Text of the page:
Miss, Mrs and Ms have a common ancestor: they are all versions of the word mistress (from Old French maistresse, the feminine of maistre). Mistress was used to address all women, but it evolved into two forms designating a woman’s marital status: Mrs for a married woman; Miss for an unmarried one.
A further variation in parts of America was Miz for women, married and unmarried, both in fiction (Miz Scarlett in Gone With the Wind) and in fact (during the 1970s President Jimmy Carter’s mother was universally known as Miz Lillian). Meanwhile, mistress had acquired the meaning of a woman who has an ongoing extramarital sexual relationship with a man. By the late 1940s some women were beginning to agitate for a prefix that didn’t identify their marital status.As early as 1949 there had been occasional low-profile mention of Ms as a possible nondiscriminatory courtesy prefix for all women, but it did not have a smooth passage into everyday language.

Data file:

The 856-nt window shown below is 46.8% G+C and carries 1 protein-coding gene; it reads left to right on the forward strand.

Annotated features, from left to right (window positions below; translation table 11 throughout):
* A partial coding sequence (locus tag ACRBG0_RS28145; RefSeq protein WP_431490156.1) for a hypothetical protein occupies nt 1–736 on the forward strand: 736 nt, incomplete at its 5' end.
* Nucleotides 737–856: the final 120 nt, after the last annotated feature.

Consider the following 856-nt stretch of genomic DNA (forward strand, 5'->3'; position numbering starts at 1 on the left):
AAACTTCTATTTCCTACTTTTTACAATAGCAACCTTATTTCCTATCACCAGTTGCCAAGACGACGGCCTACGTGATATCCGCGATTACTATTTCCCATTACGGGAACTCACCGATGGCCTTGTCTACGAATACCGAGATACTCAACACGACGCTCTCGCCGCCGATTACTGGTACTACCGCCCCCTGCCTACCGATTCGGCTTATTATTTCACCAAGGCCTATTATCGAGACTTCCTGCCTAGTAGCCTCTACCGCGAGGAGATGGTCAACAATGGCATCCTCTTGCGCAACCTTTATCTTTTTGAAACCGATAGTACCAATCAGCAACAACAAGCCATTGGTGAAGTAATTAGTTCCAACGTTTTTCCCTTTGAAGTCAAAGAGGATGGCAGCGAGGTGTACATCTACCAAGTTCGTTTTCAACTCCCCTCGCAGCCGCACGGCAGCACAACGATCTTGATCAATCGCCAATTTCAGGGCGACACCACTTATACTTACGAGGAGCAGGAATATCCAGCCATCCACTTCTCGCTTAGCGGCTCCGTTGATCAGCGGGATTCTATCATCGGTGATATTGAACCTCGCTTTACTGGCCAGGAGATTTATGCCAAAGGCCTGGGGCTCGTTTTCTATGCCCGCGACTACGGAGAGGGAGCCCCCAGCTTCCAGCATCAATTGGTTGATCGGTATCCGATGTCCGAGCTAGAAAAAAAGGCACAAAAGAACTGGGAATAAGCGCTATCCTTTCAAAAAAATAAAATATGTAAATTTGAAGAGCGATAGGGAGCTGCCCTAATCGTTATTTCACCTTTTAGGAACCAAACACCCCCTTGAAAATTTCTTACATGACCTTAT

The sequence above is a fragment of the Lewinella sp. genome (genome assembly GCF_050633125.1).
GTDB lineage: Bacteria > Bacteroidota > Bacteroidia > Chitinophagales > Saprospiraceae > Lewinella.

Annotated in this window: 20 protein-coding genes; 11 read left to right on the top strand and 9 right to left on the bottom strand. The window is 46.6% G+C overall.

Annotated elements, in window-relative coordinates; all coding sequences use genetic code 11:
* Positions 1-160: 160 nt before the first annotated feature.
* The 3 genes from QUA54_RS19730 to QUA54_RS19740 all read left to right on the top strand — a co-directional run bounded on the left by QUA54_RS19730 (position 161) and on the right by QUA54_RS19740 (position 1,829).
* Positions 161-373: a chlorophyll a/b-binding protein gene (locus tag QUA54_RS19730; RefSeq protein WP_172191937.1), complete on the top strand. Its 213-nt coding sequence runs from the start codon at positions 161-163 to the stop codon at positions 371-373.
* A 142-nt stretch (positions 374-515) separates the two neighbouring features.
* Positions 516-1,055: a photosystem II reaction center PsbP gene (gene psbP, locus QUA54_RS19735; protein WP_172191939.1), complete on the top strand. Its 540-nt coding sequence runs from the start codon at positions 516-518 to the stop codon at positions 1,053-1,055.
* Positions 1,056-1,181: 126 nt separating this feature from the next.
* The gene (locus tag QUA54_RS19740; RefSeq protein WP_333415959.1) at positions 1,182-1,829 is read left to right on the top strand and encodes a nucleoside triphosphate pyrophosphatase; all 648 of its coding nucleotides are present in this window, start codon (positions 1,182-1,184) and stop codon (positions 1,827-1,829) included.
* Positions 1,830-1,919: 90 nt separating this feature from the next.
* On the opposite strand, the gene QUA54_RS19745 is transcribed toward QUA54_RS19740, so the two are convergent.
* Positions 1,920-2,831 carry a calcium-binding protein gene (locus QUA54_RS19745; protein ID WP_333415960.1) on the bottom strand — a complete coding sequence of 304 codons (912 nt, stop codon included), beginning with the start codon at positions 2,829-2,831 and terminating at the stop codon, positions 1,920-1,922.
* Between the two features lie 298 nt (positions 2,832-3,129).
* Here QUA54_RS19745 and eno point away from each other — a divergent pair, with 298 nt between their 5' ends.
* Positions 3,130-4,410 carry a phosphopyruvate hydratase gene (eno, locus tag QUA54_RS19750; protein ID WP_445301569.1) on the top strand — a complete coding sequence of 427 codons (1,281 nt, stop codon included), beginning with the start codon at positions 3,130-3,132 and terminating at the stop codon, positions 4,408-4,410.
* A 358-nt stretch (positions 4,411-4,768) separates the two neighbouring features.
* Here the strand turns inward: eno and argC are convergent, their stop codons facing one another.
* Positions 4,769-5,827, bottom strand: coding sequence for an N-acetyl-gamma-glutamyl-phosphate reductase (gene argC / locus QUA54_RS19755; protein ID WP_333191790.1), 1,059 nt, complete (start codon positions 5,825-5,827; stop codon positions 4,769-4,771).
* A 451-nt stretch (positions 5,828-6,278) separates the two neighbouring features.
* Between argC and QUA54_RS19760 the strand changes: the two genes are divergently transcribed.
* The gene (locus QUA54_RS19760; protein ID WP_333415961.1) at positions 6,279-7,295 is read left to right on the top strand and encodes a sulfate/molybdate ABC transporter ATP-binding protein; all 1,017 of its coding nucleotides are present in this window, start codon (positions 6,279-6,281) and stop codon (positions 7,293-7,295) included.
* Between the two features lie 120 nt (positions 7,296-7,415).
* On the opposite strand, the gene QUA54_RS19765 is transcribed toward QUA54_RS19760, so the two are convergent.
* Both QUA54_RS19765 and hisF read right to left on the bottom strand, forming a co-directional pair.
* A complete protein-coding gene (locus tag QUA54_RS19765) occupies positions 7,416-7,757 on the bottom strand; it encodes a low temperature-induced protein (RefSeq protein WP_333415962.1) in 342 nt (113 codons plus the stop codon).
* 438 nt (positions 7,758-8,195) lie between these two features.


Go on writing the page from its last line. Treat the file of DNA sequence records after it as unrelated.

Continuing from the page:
The American Business Writing Association and also the National Office Management Association had viewed the term with favour, but the general public ignored it. A turning point came in 1961. Sheila Michaels was a member of CORE (Congress of Racial Equality), and like other feminists was seeking an honorific that didn’t disclose her private status. One day a newspaper dropped into her letterbox and she noticed what seemed to be a misprint in the address: Ms. She had never seen it before, but decided that this was what she sought. There was still difficulty promoting the idea, but in a later radio interview discussing feminism, Michaels suggested that Ms be adopted, and pronounced as she had heard Miz in her home state of Missouri. A friend of Gloria Steinem’s heard the interview, and in 1971 suggested it to Ms Steinem as the name for a new magazine about to be launched. The first issue of Ms. Magazine sold 300,000 copies in one week, and the ‘new’ honorific started to take hold. But there were still some roadblocks: the New York Times initially held out and would not publish the new word, in 1984 dismissing Ms. as ‘business-letter coinage too contrived for news writing’. But in 1986 it finally succumbed.